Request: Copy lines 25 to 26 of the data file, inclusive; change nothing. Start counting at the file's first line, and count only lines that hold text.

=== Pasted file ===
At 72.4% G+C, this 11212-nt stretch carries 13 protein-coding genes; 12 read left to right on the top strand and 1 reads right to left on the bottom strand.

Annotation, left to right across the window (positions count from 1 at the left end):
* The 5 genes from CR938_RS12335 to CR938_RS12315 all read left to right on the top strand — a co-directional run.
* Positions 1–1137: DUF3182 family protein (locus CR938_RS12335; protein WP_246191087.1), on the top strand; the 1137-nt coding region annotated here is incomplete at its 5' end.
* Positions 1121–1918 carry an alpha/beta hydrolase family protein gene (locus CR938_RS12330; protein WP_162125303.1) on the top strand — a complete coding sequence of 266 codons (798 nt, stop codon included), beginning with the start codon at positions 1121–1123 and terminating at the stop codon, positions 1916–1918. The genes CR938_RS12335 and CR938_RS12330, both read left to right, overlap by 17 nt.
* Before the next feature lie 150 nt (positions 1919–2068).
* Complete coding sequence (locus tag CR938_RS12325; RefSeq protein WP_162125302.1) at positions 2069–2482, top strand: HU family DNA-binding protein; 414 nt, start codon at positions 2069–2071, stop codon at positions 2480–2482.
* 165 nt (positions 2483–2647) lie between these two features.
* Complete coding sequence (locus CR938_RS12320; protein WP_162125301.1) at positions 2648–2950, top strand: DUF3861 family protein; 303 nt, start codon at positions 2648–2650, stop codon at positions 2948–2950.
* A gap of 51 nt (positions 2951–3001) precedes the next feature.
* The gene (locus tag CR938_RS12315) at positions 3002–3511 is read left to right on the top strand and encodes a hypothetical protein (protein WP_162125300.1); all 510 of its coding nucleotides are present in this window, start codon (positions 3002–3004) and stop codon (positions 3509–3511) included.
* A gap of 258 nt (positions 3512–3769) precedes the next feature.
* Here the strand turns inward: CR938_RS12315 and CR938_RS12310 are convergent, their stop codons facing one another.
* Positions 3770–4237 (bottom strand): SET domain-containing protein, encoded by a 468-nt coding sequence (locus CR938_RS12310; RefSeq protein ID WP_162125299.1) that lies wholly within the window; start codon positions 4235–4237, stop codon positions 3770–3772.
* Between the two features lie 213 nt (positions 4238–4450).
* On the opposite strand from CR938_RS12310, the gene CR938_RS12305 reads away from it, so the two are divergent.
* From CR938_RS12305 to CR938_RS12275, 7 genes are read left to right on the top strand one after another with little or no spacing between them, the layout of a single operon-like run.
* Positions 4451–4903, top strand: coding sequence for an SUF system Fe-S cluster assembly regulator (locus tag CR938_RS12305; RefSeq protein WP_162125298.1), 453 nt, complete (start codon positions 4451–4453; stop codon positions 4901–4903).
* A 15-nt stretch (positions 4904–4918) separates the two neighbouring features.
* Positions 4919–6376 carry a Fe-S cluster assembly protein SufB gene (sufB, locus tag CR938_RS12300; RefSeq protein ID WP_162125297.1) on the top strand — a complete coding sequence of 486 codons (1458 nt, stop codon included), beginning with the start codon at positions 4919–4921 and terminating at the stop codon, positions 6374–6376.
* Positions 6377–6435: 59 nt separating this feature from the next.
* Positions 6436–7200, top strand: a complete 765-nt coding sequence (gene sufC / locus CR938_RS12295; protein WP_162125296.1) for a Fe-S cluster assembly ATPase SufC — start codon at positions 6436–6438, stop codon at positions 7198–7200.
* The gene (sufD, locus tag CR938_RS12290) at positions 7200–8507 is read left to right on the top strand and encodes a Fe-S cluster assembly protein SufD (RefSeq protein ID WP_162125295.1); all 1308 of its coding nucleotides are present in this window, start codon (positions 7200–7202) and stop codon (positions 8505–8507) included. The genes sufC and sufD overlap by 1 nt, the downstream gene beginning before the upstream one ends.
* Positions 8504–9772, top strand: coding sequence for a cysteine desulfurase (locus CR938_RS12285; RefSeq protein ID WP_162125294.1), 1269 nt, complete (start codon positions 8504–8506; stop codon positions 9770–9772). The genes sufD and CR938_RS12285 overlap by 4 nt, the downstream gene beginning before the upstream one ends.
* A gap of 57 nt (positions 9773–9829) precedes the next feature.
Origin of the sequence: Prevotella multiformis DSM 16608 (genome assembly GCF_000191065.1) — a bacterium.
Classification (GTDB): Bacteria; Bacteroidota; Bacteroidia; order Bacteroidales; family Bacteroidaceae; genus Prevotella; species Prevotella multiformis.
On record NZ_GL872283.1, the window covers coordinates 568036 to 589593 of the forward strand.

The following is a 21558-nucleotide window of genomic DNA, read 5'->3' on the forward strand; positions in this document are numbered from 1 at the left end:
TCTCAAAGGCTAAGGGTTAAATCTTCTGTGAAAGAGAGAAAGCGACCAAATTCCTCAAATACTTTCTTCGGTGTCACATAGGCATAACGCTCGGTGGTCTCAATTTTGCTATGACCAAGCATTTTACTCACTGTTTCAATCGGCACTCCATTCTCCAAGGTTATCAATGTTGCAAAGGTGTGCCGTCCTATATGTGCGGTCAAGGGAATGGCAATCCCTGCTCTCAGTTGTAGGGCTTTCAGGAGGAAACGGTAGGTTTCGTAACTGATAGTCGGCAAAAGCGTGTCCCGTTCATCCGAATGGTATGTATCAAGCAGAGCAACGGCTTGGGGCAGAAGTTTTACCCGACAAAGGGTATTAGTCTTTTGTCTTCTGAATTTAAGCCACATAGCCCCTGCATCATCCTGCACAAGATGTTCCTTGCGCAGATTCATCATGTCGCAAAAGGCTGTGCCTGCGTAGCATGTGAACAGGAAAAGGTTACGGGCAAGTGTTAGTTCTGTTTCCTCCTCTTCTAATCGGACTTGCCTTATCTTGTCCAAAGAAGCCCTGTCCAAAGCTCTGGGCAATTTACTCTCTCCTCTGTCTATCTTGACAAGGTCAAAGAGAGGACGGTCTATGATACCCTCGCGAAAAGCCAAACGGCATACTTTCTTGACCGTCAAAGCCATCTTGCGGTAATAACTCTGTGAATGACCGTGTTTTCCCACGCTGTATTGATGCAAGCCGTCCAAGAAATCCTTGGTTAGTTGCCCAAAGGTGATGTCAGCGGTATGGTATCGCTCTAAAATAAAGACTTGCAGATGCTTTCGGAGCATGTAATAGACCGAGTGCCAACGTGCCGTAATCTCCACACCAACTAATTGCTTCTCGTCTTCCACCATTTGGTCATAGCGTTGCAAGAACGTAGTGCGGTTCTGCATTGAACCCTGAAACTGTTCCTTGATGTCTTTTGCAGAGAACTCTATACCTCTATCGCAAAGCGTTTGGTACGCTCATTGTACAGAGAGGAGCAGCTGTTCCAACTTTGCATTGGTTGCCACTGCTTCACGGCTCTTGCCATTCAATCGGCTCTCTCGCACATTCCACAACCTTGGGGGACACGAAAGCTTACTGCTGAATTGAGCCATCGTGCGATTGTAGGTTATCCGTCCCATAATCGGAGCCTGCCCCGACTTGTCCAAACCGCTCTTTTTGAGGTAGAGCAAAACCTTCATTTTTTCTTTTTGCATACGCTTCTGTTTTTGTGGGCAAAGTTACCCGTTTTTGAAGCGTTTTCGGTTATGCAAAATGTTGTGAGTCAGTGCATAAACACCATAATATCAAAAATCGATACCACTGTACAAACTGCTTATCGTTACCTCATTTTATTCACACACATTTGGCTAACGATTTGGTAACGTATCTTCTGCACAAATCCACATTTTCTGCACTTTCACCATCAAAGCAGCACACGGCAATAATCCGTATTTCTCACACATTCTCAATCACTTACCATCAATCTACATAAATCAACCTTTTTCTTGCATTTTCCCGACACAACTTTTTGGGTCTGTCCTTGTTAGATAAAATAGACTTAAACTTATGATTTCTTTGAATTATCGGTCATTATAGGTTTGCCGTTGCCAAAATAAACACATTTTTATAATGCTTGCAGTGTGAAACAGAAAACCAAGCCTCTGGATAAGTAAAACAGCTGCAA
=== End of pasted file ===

* A gap of 57 nt (positions 9773–9829) precedes the next feature.
Origin of the sequence: Prevotella multiformis DSM 16608 (genome assembly GCF_000191065.1) — a bacterium.